On January 5, McKesson filed its Supplementary Memorandum of Fact and Law.
McKesson filed an initial Memorandum of Fact and Law on June 11 2014 which claimed that Justice Boyle, of the Tax Court of Canada, “erred” in his findings concerning a receivable sales agreement between McKesson Canada and its parent company (MIH) in Luxembourg.
In 2002, MIH bought receivables from McKesson for $460 million and purchased all eligible receivables daily, for the next five years, subject to a $900 million cap. McKesson used a discount rate of 2.206%.
On September 4 2014, Justice Boyle filed his recusal. The 47 page recusal stated that McKesson’s appeal contained “clear untruths” and made “allegations of impartiality”.
Supplementary memorandum of fact and law
McKesson filed the supplementary memorandum at the request of the Court of Appeal who found their initial memorandum “unnecessarily lengthy”.
The supplementary memorandum states that the reasoning behind Boyle’s recusal endangered “the appearance of fairness on appeal”.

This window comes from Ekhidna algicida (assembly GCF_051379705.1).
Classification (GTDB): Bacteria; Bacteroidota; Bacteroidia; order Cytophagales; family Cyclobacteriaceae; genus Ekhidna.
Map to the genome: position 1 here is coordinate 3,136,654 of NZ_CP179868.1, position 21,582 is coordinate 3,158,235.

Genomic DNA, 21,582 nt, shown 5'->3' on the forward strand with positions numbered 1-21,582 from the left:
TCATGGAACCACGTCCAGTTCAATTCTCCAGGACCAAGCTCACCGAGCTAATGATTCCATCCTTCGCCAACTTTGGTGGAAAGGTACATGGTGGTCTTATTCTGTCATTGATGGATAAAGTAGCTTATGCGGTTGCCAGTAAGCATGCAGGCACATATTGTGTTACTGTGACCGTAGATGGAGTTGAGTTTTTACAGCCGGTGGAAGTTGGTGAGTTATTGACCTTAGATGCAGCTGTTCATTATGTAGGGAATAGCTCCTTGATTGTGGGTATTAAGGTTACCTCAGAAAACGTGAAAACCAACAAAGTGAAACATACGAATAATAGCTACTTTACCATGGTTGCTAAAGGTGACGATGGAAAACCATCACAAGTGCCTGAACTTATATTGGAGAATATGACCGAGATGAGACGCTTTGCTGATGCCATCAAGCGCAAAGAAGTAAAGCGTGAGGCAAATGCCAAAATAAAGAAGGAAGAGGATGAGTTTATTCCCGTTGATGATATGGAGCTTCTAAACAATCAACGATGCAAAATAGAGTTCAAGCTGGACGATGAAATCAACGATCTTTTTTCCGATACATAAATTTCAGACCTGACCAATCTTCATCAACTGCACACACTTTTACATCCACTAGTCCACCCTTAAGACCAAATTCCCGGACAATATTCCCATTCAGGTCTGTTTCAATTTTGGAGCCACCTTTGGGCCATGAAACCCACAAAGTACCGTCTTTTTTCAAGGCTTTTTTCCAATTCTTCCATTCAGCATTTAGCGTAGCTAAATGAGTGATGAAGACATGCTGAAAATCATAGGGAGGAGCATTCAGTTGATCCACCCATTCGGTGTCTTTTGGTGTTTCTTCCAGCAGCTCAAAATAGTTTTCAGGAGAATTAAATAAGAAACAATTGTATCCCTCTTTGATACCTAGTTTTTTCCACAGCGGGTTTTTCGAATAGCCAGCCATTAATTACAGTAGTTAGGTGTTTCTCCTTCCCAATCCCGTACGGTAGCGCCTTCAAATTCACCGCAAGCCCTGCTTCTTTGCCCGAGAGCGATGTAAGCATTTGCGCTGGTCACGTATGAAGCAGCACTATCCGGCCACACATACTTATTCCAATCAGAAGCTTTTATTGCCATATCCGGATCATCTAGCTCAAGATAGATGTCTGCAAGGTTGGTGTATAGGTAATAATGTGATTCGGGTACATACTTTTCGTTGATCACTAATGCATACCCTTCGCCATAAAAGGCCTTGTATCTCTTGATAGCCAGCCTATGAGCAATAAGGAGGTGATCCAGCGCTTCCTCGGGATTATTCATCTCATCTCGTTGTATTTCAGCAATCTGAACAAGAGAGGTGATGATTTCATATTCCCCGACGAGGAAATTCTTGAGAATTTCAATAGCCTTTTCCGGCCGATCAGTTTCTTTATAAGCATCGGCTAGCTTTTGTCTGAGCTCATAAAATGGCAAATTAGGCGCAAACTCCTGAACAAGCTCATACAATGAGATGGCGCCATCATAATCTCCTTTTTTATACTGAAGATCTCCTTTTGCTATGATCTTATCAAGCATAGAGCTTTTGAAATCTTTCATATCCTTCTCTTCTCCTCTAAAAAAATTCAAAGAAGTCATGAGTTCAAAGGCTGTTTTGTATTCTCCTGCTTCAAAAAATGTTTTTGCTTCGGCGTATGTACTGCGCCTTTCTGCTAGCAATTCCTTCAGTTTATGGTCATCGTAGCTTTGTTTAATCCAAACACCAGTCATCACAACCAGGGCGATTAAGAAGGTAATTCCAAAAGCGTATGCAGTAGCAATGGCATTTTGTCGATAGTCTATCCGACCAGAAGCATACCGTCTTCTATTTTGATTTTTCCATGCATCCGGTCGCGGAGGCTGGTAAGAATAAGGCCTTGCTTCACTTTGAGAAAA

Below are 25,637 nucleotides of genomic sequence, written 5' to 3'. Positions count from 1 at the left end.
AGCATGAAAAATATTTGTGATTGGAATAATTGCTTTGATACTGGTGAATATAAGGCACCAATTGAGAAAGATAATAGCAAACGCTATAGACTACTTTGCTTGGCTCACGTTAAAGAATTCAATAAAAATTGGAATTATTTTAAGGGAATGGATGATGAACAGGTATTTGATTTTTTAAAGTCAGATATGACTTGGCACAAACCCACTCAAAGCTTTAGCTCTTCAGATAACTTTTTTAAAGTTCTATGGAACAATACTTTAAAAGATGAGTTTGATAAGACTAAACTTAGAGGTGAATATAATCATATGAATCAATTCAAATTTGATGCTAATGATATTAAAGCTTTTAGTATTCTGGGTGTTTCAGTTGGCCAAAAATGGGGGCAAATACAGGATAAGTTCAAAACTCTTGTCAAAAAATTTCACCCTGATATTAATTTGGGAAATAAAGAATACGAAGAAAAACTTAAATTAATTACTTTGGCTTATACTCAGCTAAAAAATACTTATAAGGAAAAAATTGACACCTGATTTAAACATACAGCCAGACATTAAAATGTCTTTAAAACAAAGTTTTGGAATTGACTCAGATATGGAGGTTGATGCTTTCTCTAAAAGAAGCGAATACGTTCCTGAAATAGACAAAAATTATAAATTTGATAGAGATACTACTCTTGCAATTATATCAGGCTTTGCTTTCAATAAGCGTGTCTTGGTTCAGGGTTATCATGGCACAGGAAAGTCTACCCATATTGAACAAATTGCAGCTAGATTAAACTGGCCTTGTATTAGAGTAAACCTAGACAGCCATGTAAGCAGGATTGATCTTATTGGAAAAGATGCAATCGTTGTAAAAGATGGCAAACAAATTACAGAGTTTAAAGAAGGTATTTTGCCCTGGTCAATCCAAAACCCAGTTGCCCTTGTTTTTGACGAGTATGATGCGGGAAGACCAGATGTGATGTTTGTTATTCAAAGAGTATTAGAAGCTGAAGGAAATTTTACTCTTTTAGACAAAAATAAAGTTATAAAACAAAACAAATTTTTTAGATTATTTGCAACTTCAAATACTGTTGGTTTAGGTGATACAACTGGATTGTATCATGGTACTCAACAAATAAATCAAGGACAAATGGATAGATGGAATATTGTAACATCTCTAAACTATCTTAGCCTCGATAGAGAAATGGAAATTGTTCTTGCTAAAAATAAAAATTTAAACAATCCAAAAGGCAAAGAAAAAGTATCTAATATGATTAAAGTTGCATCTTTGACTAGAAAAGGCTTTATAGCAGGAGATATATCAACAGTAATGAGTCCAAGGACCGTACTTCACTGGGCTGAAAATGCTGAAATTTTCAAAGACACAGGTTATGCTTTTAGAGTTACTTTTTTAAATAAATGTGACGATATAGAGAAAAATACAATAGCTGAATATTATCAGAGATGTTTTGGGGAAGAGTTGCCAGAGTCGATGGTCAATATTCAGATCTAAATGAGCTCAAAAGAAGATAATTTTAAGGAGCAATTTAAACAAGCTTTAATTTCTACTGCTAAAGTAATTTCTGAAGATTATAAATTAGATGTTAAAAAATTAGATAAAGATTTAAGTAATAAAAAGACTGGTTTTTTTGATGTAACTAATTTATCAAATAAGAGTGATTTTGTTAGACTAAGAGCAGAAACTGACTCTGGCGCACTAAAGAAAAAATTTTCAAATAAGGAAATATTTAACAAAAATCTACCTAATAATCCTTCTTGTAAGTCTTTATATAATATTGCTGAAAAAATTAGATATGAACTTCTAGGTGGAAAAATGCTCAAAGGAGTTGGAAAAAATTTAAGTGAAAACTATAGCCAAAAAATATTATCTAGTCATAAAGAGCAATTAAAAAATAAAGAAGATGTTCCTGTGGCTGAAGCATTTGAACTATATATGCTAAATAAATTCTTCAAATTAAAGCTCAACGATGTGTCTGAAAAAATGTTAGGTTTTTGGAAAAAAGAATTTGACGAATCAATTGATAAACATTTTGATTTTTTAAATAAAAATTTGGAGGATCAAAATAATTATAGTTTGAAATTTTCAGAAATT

The memorandum goes on to say that the recusal reasons:
· Are an improper attempt to influence the Court of Appeal;
· Undermine the solicitor-client relationship;
· Retrospectively reveal the trial judge’s disposition against the Appellant;
· Fundamentally misconstrue the Appellant’s arguments on appeal; and
· Raise an inescapable inference of animus against the Appellant.
The Crown has yet to file a responding memorandum.
While an outcome in the McKesson Canada Corp. versus The Queen is unlikely to happen anytime soon, one thing is clear - this has to be one of the most controversial and drawn out transfer pricing cases to date.
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